The first inhabited areas in what is now Bulgaria were the caves along the lower reaches of the rivers Iskar, Yantra and Rusenski Lom. By the 6th century BC, the most developed settlement network was Thracian. Later, under the impetus of mining, stock-breeding, and agriculture, settlements grew up in the Rhodopes, the Balkan Mountains, the Sofia area, the Vratsa area, and elsewhere.
At the beginning of the 4th century BC, there were about 3,000 settlements on the land that is now Bulgaria. In the 3rd century BC the first stone fortresses were built.
Until the end of the 2nd century BC, settlement development continued to reflect Thracian cultural influence. Sofia (Serdika), Plovdiv (Pulpudeva), Yambol (Kabile), Stara Zagora (Vereya), Kyustendil (Pautaliya), Blagoevgrad, among other places, were all established as Thracian settlements.
In the 8th century BC, the first Greek cities were founded as colonies (apoiki) in Aegean Thrace, and by the 7th century BC most of our Black Sea settlements were already established – Varna (Odesos), Sozopol (Apolonia), Pomorie (Anhialo), Tsarevo (Vasiliko), Nesebar (Mesembria), and others.
In the 2nd century BC, on present-day Bulgarian territory, the first Roman settlements and fortresses were erected along the river valley of the Danube and along the Balkan Mountain passes, as well as at way stations in the Danube Lowlands. Dating from Roman times are the present-day cities Vidin (Bononia), Svishtov (Nove), Ruse (Saksiginta Prista), Silistra (Durostorum), Montana (Montanesium), Lovech (Melta), Pleven (Storgozia), Razgrad (Abritus), Stara Zagora (Augusta Trayana), among others. After the establishment of the Bulgarian state, the number of settlements grew rapidly. During the First Bulgarian Kingdom (681-1018), their number grew to some 20,000, and new settlements appeared in northeastern Bulgaria, such as Pliska, Preslav, and Shumen. During the Second Bulgarian Kingdom (1185-1396), settlements such as Tarnovo, Cherven, Boruy, Krakra, Karvuna, and Kran were established.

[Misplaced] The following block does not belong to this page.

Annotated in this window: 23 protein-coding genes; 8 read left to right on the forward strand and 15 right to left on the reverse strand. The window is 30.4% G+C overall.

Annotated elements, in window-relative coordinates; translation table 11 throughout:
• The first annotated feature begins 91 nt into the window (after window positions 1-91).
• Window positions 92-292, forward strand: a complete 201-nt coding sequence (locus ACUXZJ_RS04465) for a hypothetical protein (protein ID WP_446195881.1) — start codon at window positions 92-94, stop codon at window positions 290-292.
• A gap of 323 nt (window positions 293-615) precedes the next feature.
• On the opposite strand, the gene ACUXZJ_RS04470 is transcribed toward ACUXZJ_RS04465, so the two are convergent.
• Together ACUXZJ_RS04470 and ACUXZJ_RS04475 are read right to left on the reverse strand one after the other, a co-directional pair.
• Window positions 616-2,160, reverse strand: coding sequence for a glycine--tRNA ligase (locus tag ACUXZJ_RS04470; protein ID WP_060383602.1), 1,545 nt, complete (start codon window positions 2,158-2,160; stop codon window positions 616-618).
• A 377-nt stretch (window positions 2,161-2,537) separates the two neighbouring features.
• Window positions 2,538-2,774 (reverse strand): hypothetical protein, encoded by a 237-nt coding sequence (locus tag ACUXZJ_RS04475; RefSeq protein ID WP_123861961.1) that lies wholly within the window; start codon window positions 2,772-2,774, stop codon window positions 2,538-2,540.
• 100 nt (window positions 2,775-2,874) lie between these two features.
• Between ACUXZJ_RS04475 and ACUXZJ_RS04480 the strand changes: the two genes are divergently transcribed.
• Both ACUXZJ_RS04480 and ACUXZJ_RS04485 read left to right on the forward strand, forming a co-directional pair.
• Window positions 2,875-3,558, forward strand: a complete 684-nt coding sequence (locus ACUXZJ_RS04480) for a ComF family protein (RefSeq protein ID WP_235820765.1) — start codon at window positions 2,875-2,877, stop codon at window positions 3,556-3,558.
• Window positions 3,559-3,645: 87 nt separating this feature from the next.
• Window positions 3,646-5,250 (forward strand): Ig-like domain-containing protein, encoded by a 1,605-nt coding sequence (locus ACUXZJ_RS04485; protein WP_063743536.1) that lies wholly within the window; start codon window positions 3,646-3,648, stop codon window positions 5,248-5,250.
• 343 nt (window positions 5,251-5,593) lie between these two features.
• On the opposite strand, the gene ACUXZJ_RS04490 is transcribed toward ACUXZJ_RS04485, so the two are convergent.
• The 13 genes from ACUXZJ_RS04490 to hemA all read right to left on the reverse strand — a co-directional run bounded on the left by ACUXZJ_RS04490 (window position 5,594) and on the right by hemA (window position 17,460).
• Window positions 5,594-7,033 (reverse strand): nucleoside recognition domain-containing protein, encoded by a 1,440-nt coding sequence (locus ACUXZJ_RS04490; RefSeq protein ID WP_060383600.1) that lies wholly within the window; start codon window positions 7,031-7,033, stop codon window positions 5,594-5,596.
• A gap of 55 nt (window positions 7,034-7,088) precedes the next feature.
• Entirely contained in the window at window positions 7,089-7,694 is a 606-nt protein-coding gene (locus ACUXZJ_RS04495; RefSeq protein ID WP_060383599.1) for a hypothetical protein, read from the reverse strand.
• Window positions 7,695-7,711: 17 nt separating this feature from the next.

At the end of the 17th century, Bulgarian settlements were established near inns and farms, and by the beginning of the 18th century mountain settlements developed as crafts centers, such as those at Kotel, Koprivshtitsa, Elena, Tryavna, Gabrovo, Sliven, and Samokov.
In the vicinity of the settlements established during the times of the Thracians, Greeks, and Romans, and later expanded during the First and the Second Bulgarian Kingdoms, there are still remains of fortresses and settlements.
Nowadays, there are 256 towns and cities in Bulgaria. The largest of these are Sofia, Plovdiv, Varna, Burgas, Ruse, Stara Zagora and Pleven. In the eastern part of the country, there are the Black Sea towns-resorts of Shabla, Kavarna, Balchik, Varna, Byala, Obzor, Nesebar, Pomorie, Burgas, Sozopol, Primorsko, Sveti Vlas, Chernomorets, Tsarevo, Kiten, Aheloy and Ahtopol. The towns and cities with developed mountain tourism are Samokov, Bansko, Dobrinishte, Chepelare, Smolyan, Elena, Troyan, Teteven, among others. There are also many cities and towns that offer vacation possibilities and balneological treatments, such as Bankya, Varshets, Velingrad, Hisarya, Sapareva Banya, Strelcha, Kyustendil, and Devin. Also of interest to tourists are the Danube towns of Vidin, Lom, Kozloduy, Oryahovo, Nikopol, Belene, Svishtov, Ruse, Tutrakan and Silistra.